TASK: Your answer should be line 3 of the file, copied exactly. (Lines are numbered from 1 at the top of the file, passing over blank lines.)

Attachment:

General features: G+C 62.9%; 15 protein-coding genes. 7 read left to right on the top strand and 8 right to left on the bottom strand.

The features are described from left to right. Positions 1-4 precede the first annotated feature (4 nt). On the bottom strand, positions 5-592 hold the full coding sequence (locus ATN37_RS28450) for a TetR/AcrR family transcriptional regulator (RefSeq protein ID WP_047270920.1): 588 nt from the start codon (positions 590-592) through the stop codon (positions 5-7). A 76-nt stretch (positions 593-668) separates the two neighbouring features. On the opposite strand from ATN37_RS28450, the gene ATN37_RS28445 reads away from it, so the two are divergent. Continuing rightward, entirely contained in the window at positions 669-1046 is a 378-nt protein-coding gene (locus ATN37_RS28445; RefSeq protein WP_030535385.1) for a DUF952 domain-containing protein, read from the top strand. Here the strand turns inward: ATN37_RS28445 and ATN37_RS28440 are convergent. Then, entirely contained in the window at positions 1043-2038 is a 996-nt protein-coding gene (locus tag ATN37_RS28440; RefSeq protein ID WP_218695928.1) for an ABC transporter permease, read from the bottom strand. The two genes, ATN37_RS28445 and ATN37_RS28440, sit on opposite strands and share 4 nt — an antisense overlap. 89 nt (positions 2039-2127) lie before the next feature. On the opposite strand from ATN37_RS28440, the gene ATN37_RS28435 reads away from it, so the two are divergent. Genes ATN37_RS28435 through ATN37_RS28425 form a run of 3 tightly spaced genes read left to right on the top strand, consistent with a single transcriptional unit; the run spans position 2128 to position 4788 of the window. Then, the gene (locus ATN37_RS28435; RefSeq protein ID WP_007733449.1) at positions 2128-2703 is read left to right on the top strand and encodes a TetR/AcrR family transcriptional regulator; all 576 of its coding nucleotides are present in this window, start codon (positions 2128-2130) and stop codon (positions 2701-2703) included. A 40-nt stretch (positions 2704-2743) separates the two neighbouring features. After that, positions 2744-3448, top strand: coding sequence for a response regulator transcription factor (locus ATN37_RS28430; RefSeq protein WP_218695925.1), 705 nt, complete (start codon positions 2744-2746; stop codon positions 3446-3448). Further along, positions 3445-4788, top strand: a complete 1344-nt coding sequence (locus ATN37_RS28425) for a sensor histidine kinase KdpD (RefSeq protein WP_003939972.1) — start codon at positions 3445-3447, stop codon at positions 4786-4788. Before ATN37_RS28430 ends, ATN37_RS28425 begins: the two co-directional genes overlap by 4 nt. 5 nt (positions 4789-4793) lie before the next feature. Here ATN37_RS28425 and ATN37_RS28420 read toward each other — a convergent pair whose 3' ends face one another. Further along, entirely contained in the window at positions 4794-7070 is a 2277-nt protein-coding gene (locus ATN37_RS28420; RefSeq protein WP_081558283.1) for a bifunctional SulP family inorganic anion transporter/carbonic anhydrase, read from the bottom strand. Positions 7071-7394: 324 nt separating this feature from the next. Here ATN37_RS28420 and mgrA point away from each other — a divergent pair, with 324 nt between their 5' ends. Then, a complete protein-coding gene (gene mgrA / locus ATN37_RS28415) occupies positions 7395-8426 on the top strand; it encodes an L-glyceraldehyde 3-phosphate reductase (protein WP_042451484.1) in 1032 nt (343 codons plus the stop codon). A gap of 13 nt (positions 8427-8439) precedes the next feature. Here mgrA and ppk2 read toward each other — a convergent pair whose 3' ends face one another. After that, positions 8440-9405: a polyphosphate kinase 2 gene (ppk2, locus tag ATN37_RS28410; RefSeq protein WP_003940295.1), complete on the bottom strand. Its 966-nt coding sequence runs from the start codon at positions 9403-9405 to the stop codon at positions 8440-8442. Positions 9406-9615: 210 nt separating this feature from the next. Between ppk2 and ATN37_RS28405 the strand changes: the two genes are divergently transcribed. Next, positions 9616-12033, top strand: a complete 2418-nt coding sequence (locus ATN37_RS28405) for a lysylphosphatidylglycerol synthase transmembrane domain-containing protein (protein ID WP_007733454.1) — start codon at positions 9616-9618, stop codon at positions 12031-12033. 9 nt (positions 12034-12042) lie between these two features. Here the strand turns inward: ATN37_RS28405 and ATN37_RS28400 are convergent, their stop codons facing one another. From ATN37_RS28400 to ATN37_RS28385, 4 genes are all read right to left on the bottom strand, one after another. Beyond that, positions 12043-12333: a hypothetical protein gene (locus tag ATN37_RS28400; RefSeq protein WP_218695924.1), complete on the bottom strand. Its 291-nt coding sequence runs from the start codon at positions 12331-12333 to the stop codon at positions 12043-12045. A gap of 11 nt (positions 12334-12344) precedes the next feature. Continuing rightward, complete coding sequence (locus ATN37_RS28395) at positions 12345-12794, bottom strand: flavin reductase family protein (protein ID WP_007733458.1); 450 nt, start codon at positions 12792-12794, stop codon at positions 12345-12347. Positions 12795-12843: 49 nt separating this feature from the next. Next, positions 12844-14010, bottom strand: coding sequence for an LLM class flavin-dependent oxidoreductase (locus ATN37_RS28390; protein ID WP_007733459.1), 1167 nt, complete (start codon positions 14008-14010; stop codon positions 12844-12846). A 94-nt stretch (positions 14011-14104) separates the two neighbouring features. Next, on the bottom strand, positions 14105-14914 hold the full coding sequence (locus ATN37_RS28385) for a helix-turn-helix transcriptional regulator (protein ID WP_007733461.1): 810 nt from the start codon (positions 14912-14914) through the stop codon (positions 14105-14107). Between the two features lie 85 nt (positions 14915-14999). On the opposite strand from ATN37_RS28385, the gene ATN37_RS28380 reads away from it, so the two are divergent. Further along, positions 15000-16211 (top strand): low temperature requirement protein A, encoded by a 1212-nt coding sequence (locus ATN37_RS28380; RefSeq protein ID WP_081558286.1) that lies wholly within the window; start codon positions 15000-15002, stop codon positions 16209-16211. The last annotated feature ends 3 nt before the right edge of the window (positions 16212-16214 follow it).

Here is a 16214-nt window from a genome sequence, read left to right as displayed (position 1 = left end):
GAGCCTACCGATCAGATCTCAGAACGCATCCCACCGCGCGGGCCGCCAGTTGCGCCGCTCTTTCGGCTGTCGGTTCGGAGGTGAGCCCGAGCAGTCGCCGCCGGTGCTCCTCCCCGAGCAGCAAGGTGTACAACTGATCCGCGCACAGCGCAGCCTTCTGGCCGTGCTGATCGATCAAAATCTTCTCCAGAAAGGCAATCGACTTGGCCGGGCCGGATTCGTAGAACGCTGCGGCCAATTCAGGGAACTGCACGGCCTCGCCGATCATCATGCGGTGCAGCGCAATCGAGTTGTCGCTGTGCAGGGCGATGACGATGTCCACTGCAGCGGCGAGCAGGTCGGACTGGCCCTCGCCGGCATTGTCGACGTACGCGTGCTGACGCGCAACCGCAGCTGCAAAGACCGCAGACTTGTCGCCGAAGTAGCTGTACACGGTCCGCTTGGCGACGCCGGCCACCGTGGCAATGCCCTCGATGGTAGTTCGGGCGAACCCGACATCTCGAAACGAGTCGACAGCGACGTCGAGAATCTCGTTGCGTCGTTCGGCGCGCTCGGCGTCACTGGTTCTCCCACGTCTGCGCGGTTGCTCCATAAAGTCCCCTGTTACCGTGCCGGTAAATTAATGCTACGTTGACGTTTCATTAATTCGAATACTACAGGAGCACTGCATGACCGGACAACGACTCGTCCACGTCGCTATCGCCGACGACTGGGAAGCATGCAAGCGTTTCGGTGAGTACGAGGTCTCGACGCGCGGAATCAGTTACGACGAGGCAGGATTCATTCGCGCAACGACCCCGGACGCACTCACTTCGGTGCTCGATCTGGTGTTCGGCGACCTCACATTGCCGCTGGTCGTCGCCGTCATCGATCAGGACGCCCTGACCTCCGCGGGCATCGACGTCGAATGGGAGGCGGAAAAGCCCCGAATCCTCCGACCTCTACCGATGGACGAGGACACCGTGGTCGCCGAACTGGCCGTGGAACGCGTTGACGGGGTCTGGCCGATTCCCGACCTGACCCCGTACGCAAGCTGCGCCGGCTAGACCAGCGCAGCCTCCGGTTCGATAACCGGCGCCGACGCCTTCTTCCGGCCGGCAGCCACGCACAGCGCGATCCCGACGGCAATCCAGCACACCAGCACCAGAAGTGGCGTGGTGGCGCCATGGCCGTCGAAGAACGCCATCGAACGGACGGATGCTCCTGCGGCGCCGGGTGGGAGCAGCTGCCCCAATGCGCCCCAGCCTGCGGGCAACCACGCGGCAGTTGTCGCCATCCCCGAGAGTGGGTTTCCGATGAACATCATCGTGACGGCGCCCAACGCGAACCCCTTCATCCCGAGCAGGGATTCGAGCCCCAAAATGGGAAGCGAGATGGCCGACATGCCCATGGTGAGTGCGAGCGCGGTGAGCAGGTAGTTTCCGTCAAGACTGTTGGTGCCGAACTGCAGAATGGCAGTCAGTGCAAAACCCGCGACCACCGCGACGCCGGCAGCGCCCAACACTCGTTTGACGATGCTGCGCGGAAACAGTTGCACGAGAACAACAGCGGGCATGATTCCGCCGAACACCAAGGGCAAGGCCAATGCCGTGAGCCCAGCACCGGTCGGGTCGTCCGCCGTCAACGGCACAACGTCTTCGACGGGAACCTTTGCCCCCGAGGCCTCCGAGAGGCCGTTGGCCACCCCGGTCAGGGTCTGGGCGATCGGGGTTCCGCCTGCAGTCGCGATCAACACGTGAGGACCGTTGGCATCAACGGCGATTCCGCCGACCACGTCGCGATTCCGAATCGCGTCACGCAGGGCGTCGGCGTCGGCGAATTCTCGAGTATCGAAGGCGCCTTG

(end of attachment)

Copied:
Here is a 16214-nt window from a genome sequence, read left to right as displayed (position 1 = left end):